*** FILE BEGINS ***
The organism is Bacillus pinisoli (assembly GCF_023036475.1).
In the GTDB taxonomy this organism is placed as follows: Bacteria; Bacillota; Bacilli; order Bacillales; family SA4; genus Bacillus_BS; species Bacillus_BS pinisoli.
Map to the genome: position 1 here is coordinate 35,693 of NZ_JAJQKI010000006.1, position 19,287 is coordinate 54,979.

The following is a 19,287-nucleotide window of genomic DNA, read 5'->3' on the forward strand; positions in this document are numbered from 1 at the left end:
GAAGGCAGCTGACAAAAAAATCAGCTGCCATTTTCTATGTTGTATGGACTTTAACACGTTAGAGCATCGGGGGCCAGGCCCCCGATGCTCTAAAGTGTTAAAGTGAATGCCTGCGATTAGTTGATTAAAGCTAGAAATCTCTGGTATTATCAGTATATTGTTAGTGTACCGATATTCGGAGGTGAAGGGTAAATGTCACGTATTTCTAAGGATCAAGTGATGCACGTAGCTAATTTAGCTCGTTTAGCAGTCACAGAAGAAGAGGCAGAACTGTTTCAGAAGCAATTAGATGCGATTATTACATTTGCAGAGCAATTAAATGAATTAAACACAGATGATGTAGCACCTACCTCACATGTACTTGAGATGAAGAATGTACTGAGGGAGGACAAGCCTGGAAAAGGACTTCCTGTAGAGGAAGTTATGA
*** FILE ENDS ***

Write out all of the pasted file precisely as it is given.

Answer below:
The organism is Bacillus pinisoli (assembly GCF_023036475.1).
In the GTDB taxonomy this organism is placed as follows: Bacteria; Bacillota; Bacilli; order Bacillales; family SA4; genus Bacillus_BS; species Bacillus_BS pinisoli.
Map to the genome: position 1 here is coordinate 35,693 of NZ_JAJQKI010000006.1, position 19,287 is coordinate 54,979.

The following is a 19,287-nucleotide window of genomic DNA, read 5'->3' on the forward strand; positions in this document are numbered from 1 at the left end:
GAAGGCAGCTGACAAAAAAATCAGCTGCCATTTTCTATGTTGTATGGACTTTAACACGTTAGAGCATCGGGGGCCAGGCCCCCGATGCTCTAAAGTGTTAAAGTGAATGCCTGCGATTAGTTGATTAAAGCTAGAAATCTCTGGTATTATCAGTATATTGTTAGTGTACCGATATTCGGAGGTGAAGGGTAAATGTCACGTATTTCTAAGGATCAAGTGATGCACGTAGCTAATTTAGCTCGTTTAGCAGTCACAGAAGAAGAGGCAGAACTGTTTCAGAAGCAATTAGATGCGATTATTACATTTGCAGAGCAATTAAATGAATTAAACACAGATGATGTAGCACCTACCTCACATGTACTTGAGATGAAGAATGTACTGAGGGAGGACAAGCCTGGAAAAGGACTTCCTGTAGAGGAAGTTATGA